In which our intrepid mixologist resurrects a bottle of wine via questionable cocktail necromancy.
I probably shouldn’t even be telling you this story. If I’m going to blog about alcohol I ought to maintain at least some semblance of having expertise in the subject, and the following anecdote demonstrates the exact opposite.
This summer, a friend of mine gave me a bottle of wine. It had been a whimsical, last-minute purchase on her part, and we were not even entirely sure what kind of wine it was. The only identifying information inscribed on its ostentatious pink label was, in outlandish calligraphy, the word “Bitch.” After a brief inspection and some deductive reasoning we decided it must be white wine, and (this is where the embarrassment begins) threw it in the freezer to chill.
Kids, don’t do this. Don’t put wine in the freezer. It ruins the taste, doesn’t even chill as effectively as an ice bucket, and if left too long, you run the risk not only of turning perfectly good wine into a bitter, gritty, grape-sediment slushie, but also of potentially discovering said slushie spattered all over the walls of your freezer. The latter did not happen to me, thankfully. But the former did. I completely forgot about the wine until the next weekend, and after a good twenty minutes spent hunting through every cupboard, my friend clapped her hand to her heart and said, “Freezer.”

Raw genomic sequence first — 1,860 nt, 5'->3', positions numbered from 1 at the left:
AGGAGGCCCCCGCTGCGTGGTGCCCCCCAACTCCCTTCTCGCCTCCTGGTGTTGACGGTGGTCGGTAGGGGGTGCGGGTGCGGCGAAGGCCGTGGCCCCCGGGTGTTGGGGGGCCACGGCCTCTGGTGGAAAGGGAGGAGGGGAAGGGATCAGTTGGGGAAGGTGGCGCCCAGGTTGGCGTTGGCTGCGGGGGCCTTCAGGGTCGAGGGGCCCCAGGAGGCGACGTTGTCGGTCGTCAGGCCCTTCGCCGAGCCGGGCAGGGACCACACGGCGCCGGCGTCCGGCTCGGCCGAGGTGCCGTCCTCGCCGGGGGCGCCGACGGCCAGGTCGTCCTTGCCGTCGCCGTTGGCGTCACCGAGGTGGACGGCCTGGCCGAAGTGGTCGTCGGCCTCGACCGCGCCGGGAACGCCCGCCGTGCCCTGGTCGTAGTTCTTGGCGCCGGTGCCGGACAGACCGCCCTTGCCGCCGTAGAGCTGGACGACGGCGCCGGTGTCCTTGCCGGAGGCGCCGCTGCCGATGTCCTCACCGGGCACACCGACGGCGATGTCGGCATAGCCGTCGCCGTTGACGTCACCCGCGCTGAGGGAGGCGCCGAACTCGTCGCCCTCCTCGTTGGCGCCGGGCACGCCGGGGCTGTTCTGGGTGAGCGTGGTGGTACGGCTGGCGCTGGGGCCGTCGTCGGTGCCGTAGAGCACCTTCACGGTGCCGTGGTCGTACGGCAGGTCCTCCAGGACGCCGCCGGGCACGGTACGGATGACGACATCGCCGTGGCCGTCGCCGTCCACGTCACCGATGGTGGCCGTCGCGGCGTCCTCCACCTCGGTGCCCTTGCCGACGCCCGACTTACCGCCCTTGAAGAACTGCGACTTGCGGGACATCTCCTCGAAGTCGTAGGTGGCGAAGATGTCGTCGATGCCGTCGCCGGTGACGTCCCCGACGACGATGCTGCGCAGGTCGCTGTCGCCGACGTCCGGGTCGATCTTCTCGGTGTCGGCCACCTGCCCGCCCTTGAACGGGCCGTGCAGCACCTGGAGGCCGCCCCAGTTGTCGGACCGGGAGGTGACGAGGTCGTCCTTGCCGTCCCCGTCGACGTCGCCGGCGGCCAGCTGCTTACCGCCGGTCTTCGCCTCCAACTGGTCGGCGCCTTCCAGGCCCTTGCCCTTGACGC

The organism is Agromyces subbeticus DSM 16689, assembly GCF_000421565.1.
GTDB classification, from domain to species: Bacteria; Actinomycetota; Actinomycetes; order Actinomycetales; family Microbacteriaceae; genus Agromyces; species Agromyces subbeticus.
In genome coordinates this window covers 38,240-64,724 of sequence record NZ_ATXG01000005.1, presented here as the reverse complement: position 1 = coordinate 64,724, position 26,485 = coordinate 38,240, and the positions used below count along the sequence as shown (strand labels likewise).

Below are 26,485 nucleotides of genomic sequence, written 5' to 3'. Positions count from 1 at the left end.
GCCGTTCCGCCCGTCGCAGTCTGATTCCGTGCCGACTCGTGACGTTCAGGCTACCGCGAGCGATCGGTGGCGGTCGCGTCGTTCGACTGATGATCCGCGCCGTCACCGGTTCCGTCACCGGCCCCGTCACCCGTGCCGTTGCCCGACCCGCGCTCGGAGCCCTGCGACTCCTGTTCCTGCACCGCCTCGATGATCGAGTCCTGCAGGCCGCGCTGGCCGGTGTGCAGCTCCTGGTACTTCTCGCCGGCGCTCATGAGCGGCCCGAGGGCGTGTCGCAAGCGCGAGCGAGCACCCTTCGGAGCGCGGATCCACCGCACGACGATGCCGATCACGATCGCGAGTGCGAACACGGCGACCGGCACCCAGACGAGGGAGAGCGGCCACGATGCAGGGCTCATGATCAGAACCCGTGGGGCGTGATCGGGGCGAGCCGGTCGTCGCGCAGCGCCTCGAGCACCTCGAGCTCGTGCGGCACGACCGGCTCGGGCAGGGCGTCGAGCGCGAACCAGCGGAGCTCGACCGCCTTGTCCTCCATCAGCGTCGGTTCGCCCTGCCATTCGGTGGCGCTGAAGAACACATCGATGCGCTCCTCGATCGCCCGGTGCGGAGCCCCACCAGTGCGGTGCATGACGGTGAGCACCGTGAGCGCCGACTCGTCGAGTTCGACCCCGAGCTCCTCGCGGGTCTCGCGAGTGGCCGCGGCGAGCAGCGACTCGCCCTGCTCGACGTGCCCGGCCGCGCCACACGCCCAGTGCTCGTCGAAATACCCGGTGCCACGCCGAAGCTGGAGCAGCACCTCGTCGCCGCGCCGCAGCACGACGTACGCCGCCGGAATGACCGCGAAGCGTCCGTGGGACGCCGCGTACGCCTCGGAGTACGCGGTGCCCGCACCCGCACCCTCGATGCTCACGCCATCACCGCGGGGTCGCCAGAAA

It was right where we’d left it, of course. When we opened it, we discovered that it was red wine – a Grenache, to be exact, by the Australian company R Wines – and frozen nearly solid. I scooped out half a glass, sampled it, and decided there was no way we would be having a classy wine night. It tasted awful.
Thankfully, I am nothing if not eager to experiment with pouring liquids into other liquids, so I set about finding a way to remedy the situation. Red wine cocktails are few and far between, but the slender category includes one of summer’s most popular drinks — sangria. Usually it derives its punch-like sweetness from fruit that’s left to soak in it overnight, but I decided to mix the juice right in, eliminating the need to wait.
I had two kinds of juice in the fridge — white grape peach and mango nectar. I splashed a little of both of these into the glass, gave it a swirl and sampled. Not bad. With the addition of an ice cube and a slice of lemon, it could almost have passed for a legitimate cocktail.
I’m too embarrassed to provide an official recipe here, mostly because “put a bottle of red wine in the freezer and forget about it” would be the first step in a recipe for disaster, not sangria. I can only offer this as a cautionary tale and a tip for last-ditch rescue efforts. If you’re interested in making a similar beverage, but on purpose, a granita is fairly simple. Mix together wine and juice in a bowl, place in the freezer, and freeze for several hours, stirring every 30 minutes or so to break up any large chunks. The finished product should look like a snow cone and taste divine. Of course, there’s always the option of not being an idiot and just drinking a nice glass of red wine like a civilized person, but hey, where’s the story in that?